These are some thoughts from notes from Assignment 4 that I think were worthy of their own reflective blog post…
Employability has become the buzzword in Higher Education, for both students and HE institutions – and there is no escaping it. Paying up to £27,000 for a three-year undergraduate course, students are selecting degree programmes based on their employment prospects after graduation (Harbour, S. 2005). Employability statistic are an indisputably significant metric all universities use to measure the viability and success of degree programmes. Data from the Destination of Leavers from Higher Education (DLHE) survey contributes towards university league table rankings and employability statistics are quoted heavily in university prospectuses. The Government’s recent Green Paper has suggested that employment and earnings data would feed into the Teaching Excellence Framework (Ball, C. 2016). ‘To produce satisfied graduates who get great jobs’ is one Falmouth’s five key objectives according to the 2012-17 strategic plan.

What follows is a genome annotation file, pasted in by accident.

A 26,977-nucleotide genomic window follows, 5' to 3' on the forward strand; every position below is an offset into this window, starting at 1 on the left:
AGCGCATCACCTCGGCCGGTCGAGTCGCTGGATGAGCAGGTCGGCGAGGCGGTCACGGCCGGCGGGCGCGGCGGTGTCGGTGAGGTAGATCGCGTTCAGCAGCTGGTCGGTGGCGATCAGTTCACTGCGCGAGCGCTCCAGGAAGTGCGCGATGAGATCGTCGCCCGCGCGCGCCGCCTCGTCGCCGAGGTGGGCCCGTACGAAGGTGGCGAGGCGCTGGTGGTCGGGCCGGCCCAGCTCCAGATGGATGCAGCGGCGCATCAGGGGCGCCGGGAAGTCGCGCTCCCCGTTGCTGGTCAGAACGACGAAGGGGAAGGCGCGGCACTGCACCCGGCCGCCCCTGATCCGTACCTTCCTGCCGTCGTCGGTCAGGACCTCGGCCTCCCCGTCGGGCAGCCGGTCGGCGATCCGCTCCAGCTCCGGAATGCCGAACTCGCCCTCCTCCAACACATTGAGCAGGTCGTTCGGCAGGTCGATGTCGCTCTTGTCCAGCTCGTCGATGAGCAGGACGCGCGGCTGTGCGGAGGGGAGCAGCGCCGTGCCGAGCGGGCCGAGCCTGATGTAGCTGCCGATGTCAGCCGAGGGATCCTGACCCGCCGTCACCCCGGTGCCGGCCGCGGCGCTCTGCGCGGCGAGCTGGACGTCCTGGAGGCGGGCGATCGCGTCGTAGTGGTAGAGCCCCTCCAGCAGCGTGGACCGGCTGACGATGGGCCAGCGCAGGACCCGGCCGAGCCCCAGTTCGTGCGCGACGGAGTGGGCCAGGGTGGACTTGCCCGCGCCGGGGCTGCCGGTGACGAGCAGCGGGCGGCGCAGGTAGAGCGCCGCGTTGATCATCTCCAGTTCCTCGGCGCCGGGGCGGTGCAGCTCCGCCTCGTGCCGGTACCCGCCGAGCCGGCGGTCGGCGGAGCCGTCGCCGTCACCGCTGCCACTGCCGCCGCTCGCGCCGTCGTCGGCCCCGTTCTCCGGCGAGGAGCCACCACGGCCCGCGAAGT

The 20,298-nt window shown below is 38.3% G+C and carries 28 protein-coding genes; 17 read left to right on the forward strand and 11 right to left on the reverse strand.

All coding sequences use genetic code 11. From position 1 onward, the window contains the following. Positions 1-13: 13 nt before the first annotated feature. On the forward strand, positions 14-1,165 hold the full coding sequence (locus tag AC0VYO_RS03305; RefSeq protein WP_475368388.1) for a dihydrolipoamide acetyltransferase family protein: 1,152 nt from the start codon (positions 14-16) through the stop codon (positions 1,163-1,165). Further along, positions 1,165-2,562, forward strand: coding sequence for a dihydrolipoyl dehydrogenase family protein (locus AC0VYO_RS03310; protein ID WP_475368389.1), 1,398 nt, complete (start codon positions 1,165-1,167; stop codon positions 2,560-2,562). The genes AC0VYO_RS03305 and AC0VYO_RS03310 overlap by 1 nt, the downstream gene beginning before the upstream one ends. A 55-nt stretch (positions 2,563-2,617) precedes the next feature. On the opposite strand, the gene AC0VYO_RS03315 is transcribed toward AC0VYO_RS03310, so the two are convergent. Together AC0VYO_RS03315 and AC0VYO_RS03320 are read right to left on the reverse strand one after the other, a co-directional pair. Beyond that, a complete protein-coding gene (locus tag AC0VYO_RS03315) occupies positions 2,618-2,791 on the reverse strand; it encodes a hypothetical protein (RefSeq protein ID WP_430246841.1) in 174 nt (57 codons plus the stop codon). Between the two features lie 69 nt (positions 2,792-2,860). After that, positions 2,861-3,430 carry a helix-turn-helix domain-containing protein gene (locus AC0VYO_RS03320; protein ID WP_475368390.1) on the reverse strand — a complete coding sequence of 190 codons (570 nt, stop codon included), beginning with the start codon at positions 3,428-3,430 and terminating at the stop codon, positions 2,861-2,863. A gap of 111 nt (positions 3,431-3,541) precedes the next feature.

It is widely recognised that graduates from Art and Design degree courses take longer to build a career because, ‘establishing a portfolio, setting up in business, developing contacts for freelance or commissioned work all take time.’ (Blackwell, A. and Harvey, L. 1999: 128). Therefore, courses that produce graduates who work as self employed, freelance practitioners are at a disadvantage when it comes to DLHE results, which surveys graduate employment status six moths after graduating. At this early stage of their career arts graduates are often juggling multiple jobs, working in non-graduate level employment to sustain a wage whilst developing their creative practice. Compare this to industries such as advertising, graphic design or journalism for example where students could be working for large multi-national companies and agencies within a few months of graduating.
I teach on a course that is currently in cessation, and one of several reasons cited for the closure was the graduate employment statistics and employment opportunities. Whilst there is a degree of personal resentment, it does bring into question whether the use of DLHE data is reliable tool for measuring graduate success across a variety of disciplines and industries? In his blog post, Has DLHE had its day? Charlie Ball questions whether a longitudinal qualitative system of measuring graduate outcomes is preferable (2016). Current longitudinal research shows that art and design graduates take longer to establish themselves but they ultimately find work in creative occupations and experience a high degree of job satisfaction. (Ball, L. 2003: 14).